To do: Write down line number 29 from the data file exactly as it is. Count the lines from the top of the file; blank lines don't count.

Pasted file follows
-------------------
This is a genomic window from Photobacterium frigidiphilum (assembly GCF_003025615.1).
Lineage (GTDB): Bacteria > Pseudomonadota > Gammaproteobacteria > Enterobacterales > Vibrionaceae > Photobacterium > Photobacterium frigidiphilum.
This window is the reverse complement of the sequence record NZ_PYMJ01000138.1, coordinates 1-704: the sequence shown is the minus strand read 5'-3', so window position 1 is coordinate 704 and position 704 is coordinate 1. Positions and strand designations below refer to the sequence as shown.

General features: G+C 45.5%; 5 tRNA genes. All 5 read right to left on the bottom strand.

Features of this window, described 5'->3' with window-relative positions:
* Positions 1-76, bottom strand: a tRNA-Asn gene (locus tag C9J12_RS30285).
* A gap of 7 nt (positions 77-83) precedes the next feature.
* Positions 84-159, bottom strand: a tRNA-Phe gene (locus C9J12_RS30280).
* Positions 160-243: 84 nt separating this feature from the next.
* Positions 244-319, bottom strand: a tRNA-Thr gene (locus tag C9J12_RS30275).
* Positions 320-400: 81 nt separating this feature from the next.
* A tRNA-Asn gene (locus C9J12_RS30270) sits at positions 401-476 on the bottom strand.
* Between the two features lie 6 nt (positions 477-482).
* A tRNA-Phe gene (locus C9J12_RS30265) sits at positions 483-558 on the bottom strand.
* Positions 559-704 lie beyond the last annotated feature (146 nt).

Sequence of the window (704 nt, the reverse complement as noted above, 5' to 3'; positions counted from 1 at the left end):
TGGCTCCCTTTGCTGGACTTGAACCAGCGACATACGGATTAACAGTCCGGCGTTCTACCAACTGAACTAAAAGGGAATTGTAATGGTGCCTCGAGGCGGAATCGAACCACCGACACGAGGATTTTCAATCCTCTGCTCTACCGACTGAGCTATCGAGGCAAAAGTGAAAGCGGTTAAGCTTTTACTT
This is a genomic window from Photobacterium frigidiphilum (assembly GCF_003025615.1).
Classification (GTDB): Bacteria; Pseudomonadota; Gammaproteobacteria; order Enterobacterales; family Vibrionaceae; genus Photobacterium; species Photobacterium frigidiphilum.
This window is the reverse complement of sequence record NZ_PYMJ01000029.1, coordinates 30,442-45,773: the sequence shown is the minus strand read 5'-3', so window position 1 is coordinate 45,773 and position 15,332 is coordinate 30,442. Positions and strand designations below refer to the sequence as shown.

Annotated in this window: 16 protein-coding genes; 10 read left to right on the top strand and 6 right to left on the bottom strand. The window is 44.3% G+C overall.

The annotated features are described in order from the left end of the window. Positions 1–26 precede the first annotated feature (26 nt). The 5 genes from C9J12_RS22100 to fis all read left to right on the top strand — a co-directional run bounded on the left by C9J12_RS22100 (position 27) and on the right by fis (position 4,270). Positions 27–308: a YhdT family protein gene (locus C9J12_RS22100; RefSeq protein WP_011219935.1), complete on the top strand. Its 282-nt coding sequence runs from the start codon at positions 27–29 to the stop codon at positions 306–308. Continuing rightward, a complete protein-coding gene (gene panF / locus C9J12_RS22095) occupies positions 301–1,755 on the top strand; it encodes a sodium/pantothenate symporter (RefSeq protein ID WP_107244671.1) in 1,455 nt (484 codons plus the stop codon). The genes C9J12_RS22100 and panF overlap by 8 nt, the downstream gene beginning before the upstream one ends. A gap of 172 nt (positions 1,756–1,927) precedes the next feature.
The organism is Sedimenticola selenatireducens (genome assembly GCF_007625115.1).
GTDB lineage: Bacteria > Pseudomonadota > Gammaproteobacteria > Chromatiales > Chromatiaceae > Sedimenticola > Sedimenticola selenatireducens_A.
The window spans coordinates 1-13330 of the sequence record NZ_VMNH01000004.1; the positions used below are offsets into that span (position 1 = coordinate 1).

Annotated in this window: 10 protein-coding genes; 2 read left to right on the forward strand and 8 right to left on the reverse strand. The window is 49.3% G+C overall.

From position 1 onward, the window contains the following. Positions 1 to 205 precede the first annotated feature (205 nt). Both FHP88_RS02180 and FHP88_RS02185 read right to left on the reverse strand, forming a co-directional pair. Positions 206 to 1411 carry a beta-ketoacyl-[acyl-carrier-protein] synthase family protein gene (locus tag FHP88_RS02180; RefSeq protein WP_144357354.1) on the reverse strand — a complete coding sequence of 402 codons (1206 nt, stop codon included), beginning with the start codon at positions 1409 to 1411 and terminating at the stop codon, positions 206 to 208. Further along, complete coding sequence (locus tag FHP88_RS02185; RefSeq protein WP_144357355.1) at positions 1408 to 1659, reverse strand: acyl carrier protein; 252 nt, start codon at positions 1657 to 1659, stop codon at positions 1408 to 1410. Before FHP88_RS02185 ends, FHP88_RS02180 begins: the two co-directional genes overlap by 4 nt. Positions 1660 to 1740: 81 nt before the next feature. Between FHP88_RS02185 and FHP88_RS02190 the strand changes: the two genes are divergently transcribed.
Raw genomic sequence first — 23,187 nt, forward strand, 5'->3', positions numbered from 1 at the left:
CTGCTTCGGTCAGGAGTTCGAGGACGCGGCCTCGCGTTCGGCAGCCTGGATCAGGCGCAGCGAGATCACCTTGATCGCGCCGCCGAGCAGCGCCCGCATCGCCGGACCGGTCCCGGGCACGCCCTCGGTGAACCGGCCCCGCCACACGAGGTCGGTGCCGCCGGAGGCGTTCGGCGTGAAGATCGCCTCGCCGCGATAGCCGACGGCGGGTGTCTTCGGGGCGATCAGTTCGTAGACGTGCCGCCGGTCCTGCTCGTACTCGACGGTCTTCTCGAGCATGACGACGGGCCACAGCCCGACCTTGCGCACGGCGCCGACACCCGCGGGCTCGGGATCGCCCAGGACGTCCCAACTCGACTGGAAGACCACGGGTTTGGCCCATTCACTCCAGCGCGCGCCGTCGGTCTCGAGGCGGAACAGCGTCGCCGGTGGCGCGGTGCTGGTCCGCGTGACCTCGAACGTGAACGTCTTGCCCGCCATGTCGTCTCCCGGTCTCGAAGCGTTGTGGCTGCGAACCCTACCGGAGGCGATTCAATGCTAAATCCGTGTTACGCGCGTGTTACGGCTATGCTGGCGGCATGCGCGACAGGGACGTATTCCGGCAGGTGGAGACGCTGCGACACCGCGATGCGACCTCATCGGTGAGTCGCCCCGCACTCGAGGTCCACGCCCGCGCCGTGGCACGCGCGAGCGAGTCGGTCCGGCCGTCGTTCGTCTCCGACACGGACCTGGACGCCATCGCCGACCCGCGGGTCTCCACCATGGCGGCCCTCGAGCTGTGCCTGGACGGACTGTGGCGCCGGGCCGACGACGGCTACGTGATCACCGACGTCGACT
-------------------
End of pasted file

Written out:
CTGCTTCGGTCAGGAGTTCGAGGACGCGGCCTCGCGTTCGGCAGCCTGGATCAGGCGCAGCGAGATCACCTTGATCGCGCCGCCGAGCAGCGCCCGCATCGCCGGACCGGTCCCGGGCACGCCCTCGGTGAACCGGCCCCGCCACACGAGGTCGGTGCCGCCGGAGGCGTTCGGCGTGAAGATCGCCTCGCCGCGATAGCCGACGGCGGGTGTCTTCGGGGCGATCAGTTCGTAGACGTGCCGCCGGTCCTGCTCGTACTCGACGGTCTTCTCGAGCATGACGACGGGCCACAGCCCGACCTTGCGCACGGCGCCGACACCCGCGGGCTCGGGATCGCCCAGGACGTCCCAACTCGACTGGAAGACCACGGGTTTGGCCCATTCACTCCAGCGCGCGCCGTCGGTCTCGAGGCGGAACAGCGTCGCCGGTGGCGCGGTGCTGGTCCGCGTGACCTCGAACGTGAACGTCTTGCCCGCCATGTCGTCTCCCGGTCTCGAAGCGTTGTGGCTGCGAACCCTACCGGAGGCGATTCAATGCTAAATCCGTGTTACGCGCGTGTTACGGCTATGCTGGCGGCATGCGCGACAGGGACGTATTCCGGCAGGTGGAGACGCTGCGACACCGCGATGCGACCTCATCGGTGAGTCGCCCCGCACTCGAGGTCCACGCCCGCGCCGTGGCACGCGCGAGCGAGTCGGTCCGGCCGTCGTTCGTCTCCGACACGGACCTGGACGCCATCGCCGACCCGCGGGTCTCCACCATGGCGGCCCTCGAGCTGTGCCTGGACGGACTGTGGCGCCGGGCCGACGACGGCTACGTGATCACCGACGTCGACT